A study reveals that the leg of a “rare” rodent has been found inside a dinosaur


Researchers have discovered a mammal foot in the ribcage of a fossilized dinosaur, an “extremely rare” find, according to a new study.

Photo from Journal of Vertebrate Paleontology

“Extraordinary” fossils have revealed that a small carnivorous dinosaur ate mammals, demystifying the diet of a long-extinct creature, researchers said.

According to a study published in Journal of Vertebrate Paleontology and an accompanying news release.

“At first I couldn’t believe it. Inside the microraptor skeleton was a perfectly preserved tiny leg of a rodent-like mammal, about a centimeter long,” Hans Larsson, a professor at McGill University and co-author of the study, wrote in the release. “These finds are the only hard evidence that these long-extinct animals ate food, and they are extremely rare.”

Larson made the discovery while inspecting a Chinese museum collection.

Researchers say there are only 20 other documented cases of conspicuous food being found inside the skeletons of carnivorous dinosaurs.

Microraptor, one of the smallest known dinosaur species, had wings on all four limbs and was about the size of a crow, according to researchers. It was first discovered in northern China about 20 years ago.

A creature that roamed the Earth about 125 million years ago, weighed only about 2 lbs and may have been able to fly, according to the British Natural History Museum

The new find suggests the feathered creature was not a picky eater, researchers say.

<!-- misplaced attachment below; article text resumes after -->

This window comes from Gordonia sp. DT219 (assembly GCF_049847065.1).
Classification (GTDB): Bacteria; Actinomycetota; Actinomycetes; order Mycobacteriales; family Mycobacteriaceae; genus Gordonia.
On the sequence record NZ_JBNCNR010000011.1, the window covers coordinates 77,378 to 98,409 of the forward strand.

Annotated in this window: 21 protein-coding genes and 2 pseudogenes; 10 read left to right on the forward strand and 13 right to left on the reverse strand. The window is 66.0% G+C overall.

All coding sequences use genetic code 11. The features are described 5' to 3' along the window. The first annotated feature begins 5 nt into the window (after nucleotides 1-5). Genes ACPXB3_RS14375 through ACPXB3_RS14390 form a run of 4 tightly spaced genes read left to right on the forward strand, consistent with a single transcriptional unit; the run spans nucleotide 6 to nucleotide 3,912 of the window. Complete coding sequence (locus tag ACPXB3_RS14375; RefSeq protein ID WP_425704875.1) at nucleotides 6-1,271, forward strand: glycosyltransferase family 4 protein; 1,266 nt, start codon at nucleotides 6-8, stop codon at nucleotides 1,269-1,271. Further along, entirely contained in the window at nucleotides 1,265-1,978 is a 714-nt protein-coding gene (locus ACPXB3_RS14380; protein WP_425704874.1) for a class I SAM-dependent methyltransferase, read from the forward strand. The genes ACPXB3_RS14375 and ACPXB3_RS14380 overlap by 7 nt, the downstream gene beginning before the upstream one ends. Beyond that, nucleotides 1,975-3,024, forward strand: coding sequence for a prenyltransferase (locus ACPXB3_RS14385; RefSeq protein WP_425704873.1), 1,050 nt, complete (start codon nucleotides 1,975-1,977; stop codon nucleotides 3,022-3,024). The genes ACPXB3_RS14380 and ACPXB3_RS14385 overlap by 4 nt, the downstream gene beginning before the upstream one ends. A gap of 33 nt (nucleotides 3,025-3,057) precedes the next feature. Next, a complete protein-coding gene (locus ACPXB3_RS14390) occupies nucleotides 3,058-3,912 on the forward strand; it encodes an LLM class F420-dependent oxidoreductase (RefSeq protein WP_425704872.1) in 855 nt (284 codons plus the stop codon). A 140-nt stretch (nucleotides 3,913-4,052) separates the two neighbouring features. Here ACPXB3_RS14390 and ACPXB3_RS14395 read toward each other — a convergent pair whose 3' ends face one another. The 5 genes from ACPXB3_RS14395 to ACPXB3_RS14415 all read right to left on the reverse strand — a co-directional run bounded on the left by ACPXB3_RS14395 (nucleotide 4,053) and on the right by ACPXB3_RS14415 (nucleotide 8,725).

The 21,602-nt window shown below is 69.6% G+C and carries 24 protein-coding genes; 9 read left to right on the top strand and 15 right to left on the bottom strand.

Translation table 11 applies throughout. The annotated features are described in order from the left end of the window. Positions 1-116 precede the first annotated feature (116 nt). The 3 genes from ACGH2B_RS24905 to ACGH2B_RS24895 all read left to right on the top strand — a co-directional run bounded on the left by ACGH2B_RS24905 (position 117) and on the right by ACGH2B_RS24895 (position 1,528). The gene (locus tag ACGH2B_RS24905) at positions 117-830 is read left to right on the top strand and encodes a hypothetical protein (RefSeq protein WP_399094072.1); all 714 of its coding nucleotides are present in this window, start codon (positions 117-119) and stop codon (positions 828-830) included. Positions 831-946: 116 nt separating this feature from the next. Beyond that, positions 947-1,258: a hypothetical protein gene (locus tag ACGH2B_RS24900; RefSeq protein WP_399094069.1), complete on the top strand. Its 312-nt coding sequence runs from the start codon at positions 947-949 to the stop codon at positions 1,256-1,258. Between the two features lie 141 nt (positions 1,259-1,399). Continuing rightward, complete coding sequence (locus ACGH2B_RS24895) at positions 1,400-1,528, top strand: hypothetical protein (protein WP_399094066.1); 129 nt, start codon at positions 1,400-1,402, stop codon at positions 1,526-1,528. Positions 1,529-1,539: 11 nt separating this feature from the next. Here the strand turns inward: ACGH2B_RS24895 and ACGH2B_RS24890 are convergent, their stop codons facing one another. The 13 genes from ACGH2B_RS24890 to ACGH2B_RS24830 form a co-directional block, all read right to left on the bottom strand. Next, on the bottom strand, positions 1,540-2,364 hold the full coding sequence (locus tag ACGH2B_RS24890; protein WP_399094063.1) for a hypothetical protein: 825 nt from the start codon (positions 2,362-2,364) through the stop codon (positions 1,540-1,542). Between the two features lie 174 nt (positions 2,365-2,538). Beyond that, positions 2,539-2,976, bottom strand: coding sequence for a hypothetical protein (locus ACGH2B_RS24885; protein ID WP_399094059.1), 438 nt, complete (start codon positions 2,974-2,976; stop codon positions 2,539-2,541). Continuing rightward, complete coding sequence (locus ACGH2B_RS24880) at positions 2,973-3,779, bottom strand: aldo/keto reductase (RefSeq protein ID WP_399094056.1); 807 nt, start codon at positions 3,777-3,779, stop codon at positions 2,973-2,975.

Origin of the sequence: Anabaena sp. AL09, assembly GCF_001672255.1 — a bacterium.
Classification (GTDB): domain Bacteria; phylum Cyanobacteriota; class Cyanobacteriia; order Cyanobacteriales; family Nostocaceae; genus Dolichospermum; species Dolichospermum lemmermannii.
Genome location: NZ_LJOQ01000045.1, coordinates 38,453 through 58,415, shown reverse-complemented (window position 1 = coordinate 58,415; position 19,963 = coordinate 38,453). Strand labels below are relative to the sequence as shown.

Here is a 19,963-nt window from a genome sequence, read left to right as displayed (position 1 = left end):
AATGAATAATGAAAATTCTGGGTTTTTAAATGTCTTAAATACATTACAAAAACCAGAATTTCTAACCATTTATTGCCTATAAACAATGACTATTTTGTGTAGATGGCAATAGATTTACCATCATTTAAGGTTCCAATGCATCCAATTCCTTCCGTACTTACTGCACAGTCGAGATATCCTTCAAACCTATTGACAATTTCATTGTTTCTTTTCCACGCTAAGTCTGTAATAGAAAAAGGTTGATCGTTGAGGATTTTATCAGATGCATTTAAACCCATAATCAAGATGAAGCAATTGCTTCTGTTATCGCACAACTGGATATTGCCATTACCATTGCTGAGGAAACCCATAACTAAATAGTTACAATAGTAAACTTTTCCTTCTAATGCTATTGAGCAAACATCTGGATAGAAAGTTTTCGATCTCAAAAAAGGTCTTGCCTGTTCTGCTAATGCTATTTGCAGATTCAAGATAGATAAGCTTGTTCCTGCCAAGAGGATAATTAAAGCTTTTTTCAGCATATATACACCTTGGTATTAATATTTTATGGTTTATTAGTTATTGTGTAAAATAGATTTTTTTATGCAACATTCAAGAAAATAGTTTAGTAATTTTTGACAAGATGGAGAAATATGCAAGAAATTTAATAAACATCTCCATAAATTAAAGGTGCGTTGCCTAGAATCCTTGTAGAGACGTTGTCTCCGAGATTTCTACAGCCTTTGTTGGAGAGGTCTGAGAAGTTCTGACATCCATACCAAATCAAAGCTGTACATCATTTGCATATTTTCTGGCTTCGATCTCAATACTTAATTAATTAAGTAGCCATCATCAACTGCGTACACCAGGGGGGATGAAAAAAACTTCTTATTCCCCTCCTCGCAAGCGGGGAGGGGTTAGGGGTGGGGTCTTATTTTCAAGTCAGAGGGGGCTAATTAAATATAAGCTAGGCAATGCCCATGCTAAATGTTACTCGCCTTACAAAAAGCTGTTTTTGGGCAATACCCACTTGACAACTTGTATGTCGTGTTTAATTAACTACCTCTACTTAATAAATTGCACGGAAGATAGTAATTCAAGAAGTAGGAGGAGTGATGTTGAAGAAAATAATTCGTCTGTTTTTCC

“Knowing that Microraptor was a generalist carnivore offers a new look at how ancient ecosystems might have worked and may help understand the success of these small feathered dinosaurs,” Larson said.

Generalist carnivores help stabilize ecosystems because they prey on multiple species that can have different population sizes at different times, researchers say.

“This study paints a picture of a fascinating moment in time – one of the first records of a dinosaur eating mammals – even if it’s not as scary as anything in Jurassic ParkDavid Hone, one of the study’s co-authors, wrote in a press release from Queen Mary University of London.

Another rare paleontological discovery, researchers unearthed a 100-million-year-old marine reptile in Australia in December, according to previous reports by McClatchy News. Experts called the fossil the “Rosetta Stone of marine paleontology.”

McGill University is located in Quebec.

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